tDAR Logo tDAR digital antiquity

El Tintal in the Late Classic and Territorial Implications

Author(s): Mary Jane Acuña

Year: 2015

» Downloads & Basic Metadata

Summary

The archaeological site of El Tintal, known primarily as a large and important Late Preclassic ancient Maya city in northern Petén, Guatemala, also had a significant occupation during the Late Classic Period. Preliminary observations and an initial season of explorations at El Tintal indicate that this later occupation was quite substantial, yet unlike the southern lowland pattern of recording history on stone monuments, not a single carved stela that dates to the Classic Period has been identified at the site. In this presentation, I contextualize El Tintal in the Classic Period political geography and explore the reasons why a major center like El Tintal would deviate from what appears to be such a widespread and standard tradition among its regional neighbors. More importantly, what this means when we conceptualize ancient Maya territories and its implications for recognizing boundaries, political and otherwise, especially when considering its location between two competing polities, Tikal and Calakmul, that we know impacted so many other cities in the region of modern-day Petén.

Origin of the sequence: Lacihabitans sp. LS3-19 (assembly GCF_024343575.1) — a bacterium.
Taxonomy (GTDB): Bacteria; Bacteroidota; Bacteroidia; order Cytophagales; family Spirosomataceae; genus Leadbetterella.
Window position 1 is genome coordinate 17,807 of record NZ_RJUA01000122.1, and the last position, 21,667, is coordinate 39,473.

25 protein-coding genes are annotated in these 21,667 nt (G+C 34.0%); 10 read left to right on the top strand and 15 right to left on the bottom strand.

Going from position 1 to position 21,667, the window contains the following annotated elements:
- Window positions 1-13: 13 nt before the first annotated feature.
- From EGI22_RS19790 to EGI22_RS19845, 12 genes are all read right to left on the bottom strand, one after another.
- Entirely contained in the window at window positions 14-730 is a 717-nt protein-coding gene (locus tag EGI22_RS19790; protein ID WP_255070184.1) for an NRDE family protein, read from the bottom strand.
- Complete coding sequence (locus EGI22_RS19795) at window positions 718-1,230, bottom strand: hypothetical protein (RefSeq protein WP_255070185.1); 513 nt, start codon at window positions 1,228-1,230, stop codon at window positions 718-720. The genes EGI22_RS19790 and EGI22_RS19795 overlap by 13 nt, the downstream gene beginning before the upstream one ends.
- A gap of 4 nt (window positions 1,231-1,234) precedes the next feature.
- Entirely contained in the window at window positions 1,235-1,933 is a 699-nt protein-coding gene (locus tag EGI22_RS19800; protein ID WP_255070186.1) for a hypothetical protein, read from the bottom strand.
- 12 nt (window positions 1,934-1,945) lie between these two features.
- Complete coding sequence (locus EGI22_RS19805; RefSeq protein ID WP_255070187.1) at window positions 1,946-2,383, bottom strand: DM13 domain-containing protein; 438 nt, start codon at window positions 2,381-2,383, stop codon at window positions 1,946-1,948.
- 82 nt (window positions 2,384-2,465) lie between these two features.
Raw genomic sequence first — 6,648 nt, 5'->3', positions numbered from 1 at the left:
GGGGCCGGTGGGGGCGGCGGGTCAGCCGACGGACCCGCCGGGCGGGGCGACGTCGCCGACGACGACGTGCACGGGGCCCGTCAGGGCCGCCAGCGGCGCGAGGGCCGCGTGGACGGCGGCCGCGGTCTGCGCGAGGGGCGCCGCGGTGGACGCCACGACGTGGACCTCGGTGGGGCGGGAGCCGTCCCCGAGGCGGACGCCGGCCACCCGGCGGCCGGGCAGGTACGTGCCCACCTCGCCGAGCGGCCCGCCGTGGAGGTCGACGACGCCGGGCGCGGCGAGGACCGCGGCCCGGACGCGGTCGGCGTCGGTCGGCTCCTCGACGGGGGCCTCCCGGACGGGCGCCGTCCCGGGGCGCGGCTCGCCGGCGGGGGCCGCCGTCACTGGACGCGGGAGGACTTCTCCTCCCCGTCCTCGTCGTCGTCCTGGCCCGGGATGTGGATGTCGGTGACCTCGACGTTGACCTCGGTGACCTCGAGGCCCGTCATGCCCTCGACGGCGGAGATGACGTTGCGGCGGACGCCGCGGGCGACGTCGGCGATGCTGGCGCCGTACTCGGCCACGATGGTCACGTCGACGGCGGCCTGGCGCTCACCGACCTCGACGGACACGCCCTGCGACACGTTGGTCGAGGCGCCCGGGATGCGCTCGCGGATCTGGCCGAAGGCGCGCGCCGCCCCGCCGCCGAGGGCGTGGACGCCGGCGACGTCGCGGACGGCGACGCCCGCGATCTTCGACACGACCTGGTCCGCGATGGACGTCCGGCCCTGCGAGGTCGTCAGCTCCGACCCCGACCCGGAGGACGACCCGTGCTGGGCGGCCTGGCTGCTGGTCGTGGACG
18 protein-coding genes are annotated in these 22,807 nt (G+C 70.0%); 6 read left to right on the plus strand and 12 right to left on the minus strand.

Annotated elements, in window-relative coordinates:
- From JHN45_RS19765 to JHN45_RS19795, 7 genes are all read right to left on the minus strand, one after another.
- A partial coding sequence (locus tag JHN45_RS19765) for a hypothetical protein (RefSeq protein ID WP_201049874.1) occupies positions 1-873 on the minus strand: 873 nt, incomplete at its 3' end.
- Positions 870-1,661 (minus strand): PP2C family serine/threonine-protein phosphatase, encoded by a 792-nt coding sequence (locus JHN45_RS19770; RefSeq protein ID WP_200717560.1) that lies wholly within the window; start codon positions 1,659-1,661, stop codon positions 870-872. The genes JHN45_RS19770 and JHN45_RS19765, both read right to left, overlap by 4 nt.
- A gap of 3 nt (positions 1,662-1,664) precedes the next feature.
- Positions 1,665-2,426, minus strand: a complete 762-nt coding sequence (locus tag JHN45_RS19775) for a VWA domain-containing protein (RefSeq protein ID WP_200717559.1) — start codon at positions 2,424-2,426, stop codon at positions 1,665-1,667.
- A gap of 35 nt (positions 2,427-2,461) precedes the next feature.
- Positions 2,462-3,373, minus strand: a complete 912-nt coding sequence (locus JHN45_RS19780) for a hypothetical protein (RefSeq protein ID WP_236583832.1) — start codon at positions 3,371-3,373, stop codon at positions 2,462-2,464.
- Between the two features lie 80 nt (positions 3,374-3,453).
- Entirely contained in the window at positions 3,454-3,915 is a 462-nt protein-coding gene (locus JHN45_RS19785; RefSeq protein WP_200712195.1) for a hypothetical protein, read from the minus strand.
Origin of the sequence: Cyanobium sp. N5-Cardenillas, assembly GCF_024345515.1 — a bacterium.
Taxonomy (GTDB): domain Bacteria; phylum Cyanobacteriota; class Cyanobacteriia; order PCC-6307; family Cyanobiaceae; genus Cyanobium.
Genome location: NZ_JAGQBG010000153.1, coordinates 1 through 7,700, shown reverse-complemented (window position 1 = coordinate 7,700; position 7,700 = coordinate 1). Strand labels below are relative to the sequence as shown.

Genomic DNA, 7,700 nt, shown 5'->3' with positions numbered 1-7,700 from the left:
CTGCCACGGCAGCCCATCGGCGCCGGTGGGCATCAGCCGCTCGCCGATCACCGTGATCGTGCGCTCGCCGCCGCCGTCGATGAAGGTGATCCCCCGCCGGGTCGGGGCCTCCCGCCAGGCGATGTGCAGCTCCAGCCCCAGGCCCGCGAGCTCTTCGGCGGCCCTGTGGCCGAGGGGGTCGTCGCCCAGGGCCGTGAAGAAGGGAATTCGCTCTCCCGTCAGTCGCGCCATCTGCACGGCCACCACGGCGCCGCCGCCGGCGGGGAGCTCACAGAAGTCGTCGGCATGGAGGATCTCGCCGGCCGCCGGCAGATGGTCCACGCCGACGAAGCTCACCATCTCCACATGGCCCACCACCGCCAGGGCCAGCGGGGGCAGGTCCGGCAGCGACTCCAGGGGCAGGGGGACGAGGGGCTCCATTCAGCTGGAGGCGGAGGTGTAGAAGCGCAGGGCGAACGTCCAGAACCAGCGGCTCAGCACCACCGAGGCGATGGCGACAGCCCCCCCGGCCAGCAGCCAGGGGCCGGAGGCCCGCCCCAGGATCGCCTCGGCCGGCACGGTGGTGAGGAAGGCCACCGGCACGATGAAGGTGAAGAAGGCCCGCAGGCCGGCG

SAA 2015 abstracts made available in tDAR courtesy of the Society for American Archaeology and Center for Digital Antiquity Collaborative Program to improve digital data in archaeology. If you are the author of this presentation you may upload your paper, poster, presentation, or associated data (up to 3 files/30MB) for free. Please visit http://www.tdar.org/SAA2015 for instructions and more information.


This Resource is Part of the Following Collections


Cite this Record

El Tintal in the Late Classic and Territorial Implications. Mary Jane Acuña. Presented at The 80th Annual Meeting of the Society for American Archaeology, San Francisco, California. 2015 ( tDAR id: 395252)


Keywords

Geographic Keywords
Mesoamerica


Spatial Coverage

min long: -107.271; min lat: 12.383 ; max long: -86.353; max lat: 23.08 ;

Arizona State University The Andrew W. Mellon Foundation National Science Foundation National Endowment for the Humanities Society for American Archaeology Archaeological Institute of America